Viburnum Infatuation

Viburnum Carlesii in A Garden For All by Kathy Diemer

Fragrant Viburnum Carlesii Blossoms (photo credit: Kathy Diemer)

Heart beats silly like a big bass drum, losing all equilibrium . . . Infatuation” ~Rod Stewart

We’ve all experienced some sort of infatuation in our lives, but I’m referring to my all absorbing passion for fragrant viburnums.  When standing near their intoxicating blooms, I become distracted and disoriented.  Where am I?  Surely mythical sirens could have lured far more sailors to their lair with the scent of viburnums wafting on the ocean breeze than with their melodious songs . . .

Viburnum x Burkwoodii 'Mohawk' in A Garden For All by Kathy Diemer

Viburnum x Burkwoodii ‘Mohawk’ (photo credit: Kathy Diemer)

Right about now the luscious pale pink clusters are opening and emitting a fragrance quite unlike any other.  The scent is soft and fruity, even a little spicy, yet capable of traveling great distances to reach a welcoming recipient.  And welcome it is, when that delicious smell reaches my nostrils.  I can’t resist, and what’s more-why would I want to?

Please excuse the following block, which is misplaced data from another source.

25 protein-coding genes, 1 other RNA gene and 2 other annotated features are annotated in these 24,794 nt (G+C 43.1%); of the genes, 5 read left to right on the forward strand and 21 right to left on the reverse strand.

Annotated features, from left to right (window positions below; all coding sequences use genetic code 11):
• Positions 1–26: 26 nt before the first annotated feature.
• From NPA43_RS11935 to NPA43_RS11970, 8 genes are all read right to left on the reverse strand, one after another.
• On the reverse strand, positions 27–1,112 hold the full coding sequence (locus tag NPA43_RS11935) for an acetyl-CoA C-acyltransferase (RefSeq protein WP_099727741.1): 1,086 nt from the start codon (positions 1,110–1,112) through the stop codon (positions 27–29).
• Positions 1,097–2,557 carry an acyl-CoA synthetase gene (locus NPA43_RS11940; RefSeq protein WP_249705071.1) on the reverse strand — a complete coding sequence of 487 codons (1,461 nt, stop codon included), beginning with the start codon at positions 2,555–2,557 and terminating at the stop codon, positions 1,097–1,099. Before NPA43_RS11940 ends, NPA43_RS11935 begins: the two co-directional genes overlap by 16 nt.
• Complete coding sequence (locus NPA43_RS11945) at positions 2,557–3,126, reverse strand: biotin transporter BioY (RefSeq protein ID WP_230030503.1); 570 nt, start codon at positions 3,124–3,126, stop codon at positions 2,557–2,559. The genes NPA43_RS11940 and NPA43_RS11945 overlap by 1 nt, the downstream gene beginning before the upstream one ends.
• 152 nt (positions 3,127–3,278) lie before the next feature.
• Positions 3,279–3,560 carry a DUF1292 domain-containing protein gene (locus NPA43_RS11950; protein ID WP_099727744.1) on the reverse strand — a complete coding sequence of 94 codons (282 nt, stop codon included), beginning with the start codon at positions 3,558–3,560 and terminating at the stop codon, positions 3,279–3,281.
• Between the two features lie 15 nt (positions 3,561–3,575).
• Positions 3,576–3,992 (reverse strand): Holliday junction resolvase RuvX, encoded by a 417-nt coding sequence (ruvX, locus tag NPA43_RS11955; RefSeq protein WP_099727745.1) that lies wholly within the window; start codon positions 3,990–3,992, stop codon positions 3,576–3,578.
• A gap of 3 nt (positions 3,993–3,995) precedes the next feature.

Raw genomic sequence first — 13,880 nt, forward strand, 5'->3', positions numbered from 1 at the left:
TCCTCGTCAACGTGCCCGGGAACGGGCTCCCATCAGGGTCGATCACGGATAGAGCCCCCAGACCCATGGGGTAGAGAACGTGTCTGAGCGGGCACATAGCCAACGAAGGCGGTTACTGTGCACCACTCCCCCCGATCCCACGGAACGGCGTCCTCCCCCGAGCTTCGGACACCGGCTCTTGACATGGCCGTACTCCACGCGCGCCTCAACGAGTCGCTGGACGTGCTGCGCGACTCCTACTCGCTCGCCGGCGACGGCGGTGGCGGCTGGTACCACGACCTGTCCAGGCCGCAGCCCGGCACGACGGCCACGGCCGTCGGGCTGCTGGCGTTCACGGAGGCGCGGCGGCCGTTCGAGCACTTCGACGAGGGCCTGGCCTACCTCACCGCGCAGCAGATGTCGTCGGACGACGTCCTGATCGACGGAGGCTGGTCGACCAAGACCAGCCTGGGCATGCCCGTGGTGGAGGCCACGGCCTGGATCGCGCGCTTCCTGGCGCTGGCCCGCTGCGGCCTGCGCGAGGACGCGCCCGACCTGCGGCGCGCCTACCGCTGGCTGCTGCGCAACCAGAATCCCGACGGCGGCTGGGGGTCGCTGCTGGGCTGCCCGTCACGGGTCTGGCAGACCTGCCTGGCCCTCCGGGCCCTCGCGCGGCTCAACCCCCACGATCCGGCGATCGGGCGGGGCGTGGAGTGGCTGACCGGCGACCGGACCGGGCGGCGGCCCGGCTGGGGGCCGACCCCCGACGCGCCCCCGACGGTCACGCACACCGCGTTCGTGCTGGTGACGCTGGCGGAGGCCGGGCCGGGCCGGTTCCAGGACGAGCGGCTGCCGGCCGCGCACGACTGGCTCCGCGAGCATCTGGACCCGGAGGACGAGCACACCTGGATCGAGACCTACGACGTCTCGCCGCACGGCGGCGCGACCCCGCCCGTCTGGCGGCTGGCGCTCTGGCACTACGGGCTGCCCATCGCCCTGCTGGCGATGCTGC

Koreanspice Viburnum & Other Flowering Companions in A Garden For All by Kathy Diemer

Koreanspice Viburnum & other flowering companions (Photo credit: Kathy Diemer)

The two cultivars known for their sweet scent are Koreanspice Viburnum (Viburnum carlesii), which grows to about six feet tall and wide, and it’s slightly larger cousin Burkwood Viburnum (Viburnum x burkwoodii ‘Mohawk’), that tops out at ten feet tall and wide.  Both are incredibly fragrant, deciduous (zone 5-8) shrubs that produce berries for our feathered friends in summer and burgundy foliage in fall.  Carlesii and Burkwoodii would prefer moister soil, but can tolerate dry spells once established.  Mine are in full sun, but they will accept some shade as well.  Each of these jewels possesses a lush green foliage in summer, and the shrub form is complementary to neighboring plantings.  I under plant my viburnums with Stargazer and Casablanca lilies, which climb up through the branches and burst open with fragrant blooms of their own.

Viburnum Carlesii's Fall Color in A Garden For All by Kathy Diemer

Viburnum Carlesii’s Fall Color (photo credit: Kathy Diemer)

Maintenance is minimal with most viburnums, and these are no exception.  I prune for health; interfering branches or less vigorous limbs, occasionally pinching back to keep the rounded shape.  I don’t fertilize, water or pamper in any way, yet these faithful garden shrubs come back year after year.  Now is the time to sniff out these specimens at your local nursery and decide if one wouldn’t be nice by your patio or walkway.


  1. They are Beautiful!

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